Social Participation and Mental Health among Older Adults

A special issue of Behavioral Sciences (ISSN 2076-328X). This special issue belongs to the section "Social Psychology".

Deadline for manuscript submissions: 30 September 2024 | Viewed by 4085

Special Issue Editors


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Guest Editor
Centre for Psychological Research and Social Intervention (CIS-Iscte), University Institute of Lisbon (ISCTE), 1649-026 Lisbon, Portugal
Interests: healthy and active aging; health equity; digital inclusion; digital literacy; frailty; cultural and autobiographical narratives; evidence-based interventions; community-based participatory research
1. Center for Health Technology and Services Research (CINTESIS), Porto, Portugal
2. Porto Nursing School (ESEP), Porto, Portugal
3. Portugal Centre for Evidence Based Practice: A JBI Centre of Excellence, Nursing School of Coimbra, 3004-011 Coimbra, Portugal
Interests: older adults; cognitive impairment; nursing; psychotherapeutic interventions; mental health; citizen science; public and patient involvement
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Guest Editor
Faculty of Health Studies, VID Specialized University, P.O.Box 184 Vinderen, N-0319 Oslo, Norway
Interests: care of older people; dementia care; person-centred care; non-medical interventions; municipal health service

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Guest Editor
Faculty of Social Sciences, University of Helsinki, P.O. Box 42, 00014 Helsinki, Finland
Interests: care of older persons; intersections of migration and care; inequalities in old age; qualitative comparative research

Special Issue Information

Dear Colleagues,

Despite longevity being a long-term goal, population aging is discussed mainly with a focus on the challenges. The needs of support and care of older persons are often presented as burdens to family members and welfare states. Additionally, dementia and memory illnesses are significant threats to everybody, and loneliness in old age is becoming increasingly common as older persons are often left marginalised in society.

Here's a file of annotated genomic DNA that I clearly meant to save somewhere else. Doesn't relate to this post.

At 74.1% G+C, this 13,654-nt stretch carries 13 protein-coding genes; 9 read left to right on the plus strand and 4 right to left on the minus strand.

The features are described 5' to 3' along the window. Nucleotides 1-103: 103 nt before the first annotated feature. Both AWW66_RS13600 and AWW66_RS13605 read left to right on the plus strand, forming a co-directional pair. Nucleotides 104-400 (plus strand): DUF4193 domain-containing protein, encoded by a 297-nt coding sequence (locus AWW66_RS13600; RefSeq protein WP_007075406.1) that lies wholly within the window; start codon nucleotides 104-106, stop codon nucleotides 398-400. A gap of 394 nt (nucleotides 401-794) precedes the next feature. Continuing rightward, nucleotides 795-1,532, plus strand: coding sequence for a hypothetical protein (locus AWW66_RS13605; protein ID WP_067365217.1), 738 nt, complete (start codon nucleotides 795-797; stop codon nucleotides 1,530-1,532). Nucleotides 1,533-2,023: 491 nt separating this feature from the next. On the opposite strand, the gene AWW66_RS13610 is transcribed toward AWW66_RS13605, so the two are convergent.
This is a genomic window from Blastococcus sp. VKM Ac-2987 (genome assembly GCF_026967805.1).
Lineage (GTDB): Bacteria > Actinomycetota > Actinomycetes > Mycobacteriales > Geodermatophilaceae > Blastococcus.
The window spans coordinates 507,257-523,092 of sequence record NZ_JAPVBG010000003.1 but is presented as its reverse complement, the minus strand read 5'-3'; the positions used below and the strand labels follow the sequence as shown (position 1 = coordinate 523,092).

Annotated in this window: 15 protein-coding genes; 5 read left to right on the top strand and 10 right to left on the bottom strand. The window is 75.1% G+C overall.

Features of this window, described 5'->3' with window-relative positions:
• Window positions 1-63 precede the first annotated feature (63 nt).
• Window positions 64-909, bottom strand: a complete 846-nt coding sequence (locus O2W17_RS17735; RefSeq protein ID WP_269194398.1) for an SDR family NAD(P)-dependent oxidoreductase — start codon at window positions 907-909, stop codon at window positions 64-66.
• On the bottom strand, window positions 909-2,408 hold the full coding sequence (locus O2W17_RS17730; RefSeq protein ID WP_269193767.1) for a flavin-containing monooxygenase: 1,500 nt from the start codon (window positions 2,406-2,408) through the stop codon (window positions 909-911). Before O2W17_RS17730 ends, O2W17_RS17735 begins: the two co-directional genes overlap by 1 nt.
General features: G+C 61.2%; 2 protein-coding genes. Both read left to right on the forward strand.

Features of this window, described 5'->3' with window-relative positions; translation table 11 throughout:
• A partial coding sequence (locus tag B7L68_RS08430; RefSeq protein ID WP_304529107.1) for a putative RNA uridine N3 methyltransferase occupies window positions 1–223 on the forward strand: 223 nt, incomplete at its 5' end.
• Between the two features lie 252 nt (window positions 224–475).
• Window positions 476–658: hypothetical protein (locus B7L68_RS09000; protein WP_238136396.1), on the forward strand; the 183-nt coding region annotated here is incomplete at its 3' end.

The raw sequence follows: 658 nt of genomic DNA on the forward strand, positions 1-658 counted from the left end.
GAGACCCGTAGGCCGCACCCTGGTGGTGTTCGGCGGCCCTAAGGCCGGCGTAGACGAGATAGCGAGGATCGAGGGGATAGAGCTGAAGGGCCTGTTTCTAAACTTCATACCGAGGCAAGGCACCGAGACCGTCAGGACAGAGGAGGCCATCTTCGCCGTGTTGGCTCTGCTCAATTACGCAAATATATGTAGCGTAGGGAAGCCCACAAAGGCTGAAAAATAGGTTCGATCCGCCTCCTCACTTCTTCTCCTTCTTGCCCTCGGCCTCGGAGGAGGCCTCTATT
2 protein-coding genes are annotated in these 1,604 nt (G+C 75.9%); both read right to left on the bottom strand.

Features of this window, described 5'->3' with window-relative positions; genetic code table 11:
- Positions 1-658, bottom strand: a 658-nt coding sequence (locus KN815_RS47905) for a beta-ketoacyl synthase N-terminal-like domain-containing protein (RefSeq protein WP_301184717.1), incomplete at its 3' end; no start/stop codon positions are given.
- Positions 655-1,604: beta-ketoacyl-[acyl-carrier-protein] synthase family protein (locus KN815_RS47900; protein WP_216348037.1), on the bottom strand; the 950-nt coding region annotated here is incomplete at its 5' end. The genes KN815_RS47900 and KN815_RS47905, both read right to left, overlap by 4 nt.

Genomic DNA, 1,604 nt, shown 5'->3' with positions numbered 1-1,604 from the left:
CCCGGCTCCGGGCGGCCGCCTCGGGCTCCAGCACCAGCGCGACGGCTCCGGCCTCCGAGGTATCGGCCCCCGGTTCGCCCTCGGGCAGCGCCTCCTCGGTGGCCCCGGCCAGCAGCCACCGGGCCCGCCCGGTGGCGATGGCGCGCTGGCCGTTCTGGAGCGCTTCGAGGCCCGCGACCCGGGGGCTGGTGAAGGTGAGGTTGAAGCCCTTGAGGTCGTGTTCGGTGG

To avoid marginalising oler people, social participation is vital. It can be informal, meaning that older persons have the opportunity and resources to socialize with other people, families, friends, peers, or meet occasional acquaintances in a nearby café or park. Social participation can also be formal, such as being active in politics, non-governmental organisations, churches, or societies. Both types of social participation have the potential to increase positive feelings in the person, such as belonging, meaning of life and happiness. Positive feelings again promote psychological wellbeing and mental health in general. 
 
This Special Issue focuses on interconnections between different types of social participation and their connections with mental health. With this Special Issue, we intend to   

  • Pay special attention to positive aspects, possibilities and consequences, of social interaction and mental health in old age; 
  • Provide new insights into factors that facilitate or hinder the social participation of older adults and broaden the knowledge about the associations between these factors and mental health; 
  • Go beyond traditional perspectives on the role of community in supporting older persons and reflect on new solutions that, on the one hand, identify these persons as active agents and mobilize them to participate and, on the other hand, encourage the creation of living conditions and environments that support healthy and active living and aging in place, involving families and communities;   
  • Map promotional and interventional approaches that encourage social participation to enhance quality of life and well-being in advanced age and learn about their feasibility, appropriateness, meaningfulness and effectiveness from the perspective of providers, users or users’ relatives;